Role of the yeast phosphatidylinositol/phosphatidylcholine transfer protein (Sec14p) in phosphatidylcholine turnover and INO1 regulation.

Department of Biological Sciences, Carnegie Mellon University, Pittsburgh, Pennsylvania 15213-2683, USA.
In yeast, mutations in the CDP-choline pathway for phosphatidylcholine biosynthesis permit the cell to grow even when the SEC14 gene is completely deleted (Cleves, A., McGee, T., Whitters, E., Champion, K., Aitken, J., Dowhan, W., Goebl, M., and Bankaitis, V. (1991) Cell 64, 789-800). We report that strains carrying mutations in the CDP-choline pathway, such as cki1, exhibit a choline excretion phenotype due to production of choline during normal turnover of phosphatidylcholine. Cells carrying cki1 in combination with sec14(ts), a temperature-sensitive allele in the gene encoding the phosphatidylinositol/phosphatidylcholine transporter, have a dramatically increased choline excretion phenotype when grown at the sec14(ts)-restrictive temperature. We show that the increased choline excretion in sec14(ts) cki1 cells is due to increased turnover of phosphatidylcholine via a mechanism consistent with phospholipase D-mediated turnover. We propose that the elevated rate of phosphatidylcholine turnover in sec14(ts) cki1 cells provides the metabolic condition that permits the secretory pathway to function when Sec14p is inactivated. As phosphatidylcholine turnover increases in sec14(ts) cki1 cells shifted to the restrictive temperature, the INO1 gene (encoding inositol-1-phosphate synthase) is also derepressed, leading to an inositol excretion phenotype (Opi-). Misregulation of the INO1 gene has been observed in many strains with altered phospholipid metabolism, and the relationship between phosphatidylcholine turnover and regulation of INO1 and other co-regulated genes of phospholipid biosynthesis is discussed.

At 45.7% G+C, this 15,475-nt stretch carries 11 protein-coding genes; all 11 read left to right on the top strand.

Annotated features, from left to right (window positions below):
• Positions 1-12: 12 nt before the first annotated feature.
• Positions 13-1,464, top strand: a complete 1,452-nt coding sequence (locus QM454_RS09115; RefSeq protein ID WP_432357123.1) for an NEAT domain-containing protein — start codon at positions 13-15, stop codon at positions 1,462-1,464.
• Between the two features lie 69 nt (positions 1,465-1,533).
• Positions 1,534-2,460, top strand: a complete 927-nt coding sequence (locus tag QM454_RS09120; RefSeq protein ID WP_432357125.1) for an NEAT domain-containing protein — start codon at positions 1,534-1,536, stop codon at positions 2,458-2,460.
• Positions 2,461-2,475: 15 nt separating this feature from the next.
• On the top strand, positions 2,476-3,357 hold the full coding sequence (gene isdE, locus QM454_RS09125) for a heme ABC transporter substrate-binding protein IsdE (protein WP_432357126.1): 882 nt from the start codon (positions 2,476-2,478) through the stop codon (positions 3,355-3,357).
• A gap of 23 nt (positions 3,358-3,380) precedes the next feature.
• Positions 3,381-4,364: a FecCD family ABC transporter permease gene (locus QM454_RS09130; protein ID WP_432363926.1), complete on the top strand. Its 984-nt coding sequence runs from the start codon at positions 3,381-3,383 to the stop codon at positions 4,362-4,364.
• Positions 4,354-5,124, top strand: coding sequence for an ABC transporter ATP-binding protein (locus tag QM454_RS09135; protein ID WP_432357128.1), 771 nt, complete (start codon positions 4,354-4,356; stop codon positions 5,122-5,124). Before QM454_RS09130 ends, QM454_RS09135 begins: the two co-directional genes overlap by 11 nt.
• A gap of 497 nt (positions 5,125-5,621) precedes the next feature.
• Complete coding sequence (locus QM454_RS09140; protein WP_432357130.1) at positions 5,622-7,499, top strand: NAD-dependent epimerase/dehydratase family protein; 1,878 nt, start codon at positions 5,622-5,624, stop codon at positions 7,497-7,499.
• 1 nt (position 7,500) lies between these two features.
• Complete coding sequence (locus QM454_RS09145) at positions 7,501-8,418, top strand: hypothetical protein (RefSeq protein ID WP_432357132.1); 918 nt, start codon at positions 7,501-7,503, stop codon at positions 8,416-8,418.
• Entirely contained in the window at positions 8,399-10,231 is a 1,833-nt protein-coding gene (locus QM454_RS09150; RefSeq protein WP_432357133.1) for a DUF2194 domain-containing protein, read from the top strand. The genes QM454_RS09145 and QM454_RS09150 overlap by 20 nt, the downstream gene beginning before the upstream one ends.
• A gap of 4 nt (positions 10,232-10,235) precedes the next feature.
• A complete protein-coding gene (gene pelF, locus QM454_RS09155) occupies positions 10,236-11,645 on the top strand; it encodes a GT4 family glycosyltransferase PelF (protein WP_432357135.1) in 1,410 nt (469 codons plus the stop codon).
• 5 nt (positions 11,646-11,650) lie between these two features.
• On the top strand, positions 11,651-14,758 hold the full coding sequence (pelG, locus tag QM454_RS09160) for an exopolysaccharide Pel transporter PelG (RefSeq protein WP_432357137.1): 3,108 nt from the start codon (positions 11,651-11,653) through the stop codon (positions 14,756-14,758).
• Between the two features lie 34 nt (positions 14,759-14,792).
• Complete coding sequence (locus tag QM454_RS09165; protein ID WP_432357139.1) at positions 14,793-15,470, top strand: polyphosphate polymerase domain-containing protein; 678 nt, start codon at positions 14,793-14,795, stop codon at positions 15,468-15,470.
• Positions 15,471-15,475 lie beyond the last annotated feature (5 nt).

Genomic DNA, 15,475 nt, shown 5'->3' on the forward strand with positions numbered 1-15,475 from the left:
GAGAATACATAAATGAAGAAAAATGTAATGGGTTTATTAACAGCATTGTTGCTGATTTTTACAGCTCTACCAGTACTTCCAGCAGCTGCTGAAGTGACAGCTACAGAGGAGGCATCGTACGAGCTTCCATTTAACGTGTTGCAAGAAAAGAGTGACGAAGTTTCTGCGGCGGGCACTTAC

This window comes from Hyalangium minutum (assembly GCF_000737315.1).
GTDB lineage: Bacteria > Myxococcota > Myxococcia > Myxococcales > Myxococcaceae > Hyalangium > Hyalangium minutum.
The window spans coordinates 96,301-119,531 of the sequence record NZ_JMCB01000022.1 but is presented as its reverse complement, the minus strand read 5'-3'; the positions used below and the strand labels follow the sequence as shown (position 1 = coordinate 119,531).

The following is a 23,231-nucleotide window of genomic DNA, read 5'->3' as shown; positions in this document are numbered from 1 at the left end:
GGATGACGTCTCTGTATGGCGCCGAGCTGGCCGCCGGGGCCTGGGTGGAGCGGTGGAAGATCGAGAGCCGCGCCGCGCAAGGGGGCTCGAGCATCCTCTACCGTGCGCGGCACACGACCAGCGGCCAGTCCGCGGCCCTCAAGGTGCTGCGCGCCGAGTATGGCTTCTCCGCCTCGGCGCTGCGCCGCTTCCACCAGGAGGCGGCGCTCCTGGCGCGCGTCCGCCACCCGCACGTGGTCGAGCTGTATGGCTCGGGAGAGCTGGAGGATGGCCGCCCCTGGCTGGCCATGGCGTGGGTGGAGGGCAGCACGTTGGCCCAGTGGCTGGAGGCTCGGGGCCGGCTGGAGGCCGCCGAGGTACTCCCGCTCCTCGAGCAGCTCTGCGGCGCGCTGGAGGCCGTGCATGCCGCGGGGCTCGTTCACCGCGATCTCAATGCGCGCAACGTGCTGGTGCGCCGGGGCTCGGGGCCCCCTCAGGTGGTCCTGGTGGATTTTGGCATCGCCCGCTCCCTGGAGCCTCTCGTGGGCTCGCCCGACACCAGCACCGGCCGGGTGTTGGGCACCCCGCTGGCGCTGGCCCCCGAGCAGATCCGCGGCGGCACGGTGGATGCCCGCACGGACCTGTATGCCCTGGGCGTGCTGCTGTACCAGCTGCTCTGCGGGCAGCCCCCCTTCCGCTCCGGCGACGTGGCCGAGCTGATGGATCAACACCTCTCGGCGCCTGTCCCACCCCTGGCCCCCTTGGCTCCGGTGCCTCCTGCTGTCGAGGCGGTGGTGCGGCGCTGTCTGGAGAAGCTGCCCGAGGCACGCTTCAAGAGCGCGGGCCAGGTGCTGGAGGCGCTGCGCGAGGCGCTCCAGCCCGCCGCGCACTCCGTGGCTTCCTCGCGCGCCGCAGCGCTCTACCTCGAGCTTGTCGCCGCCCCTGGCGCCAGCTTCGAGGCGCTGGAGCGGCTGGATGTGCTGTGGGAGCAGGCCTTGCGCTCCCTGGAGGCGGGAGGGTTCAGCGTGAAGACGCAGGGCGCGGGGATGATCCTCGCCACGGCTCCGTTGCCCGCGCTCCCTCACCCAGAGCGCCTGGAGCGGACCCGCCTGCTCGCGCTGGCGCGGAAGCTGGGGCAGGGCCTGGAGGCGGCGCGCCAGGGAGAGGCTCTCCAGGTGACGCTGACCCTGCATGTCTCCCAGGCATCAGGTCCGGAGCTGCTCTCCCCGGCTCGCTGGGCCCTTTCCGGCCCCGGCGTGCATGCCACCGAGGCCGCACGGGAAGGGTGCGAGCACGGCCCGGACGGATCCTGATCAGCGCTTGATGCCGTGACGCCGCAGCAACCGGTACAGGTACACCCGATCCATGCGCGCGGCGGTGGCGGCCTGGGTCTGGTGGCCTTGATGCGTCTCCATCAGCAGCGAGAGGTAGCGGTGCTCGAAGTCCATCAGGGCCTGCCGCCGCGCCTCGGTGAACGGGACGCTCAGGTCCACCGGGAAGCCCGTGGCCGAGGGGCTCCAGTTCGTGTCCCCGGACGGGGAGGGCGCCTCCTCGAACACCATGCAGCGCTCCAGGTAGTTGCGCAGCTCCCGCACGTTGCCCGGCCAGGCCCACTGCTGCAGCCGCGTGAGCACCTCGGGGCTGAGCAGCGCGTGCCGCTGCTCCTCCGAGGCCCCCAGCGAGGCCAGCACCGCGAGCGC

Mesh Terms:
Carrier Proteins, Choline, Gene Expression Regulation, Enzymologic, Inositol, Membrane Proteins, Myo-Inositol-1-Phosphate Synthase, Phosphatidylcholines, Phospholipid Transfer Proteins, Phospholipids, Saccharomyces cerevisiae, Saccharomyces cerevisiae Proteins
J. Biol. Chem. Aug. 15, 1997; 272(33);20873-83 [PUBMED:9252414]
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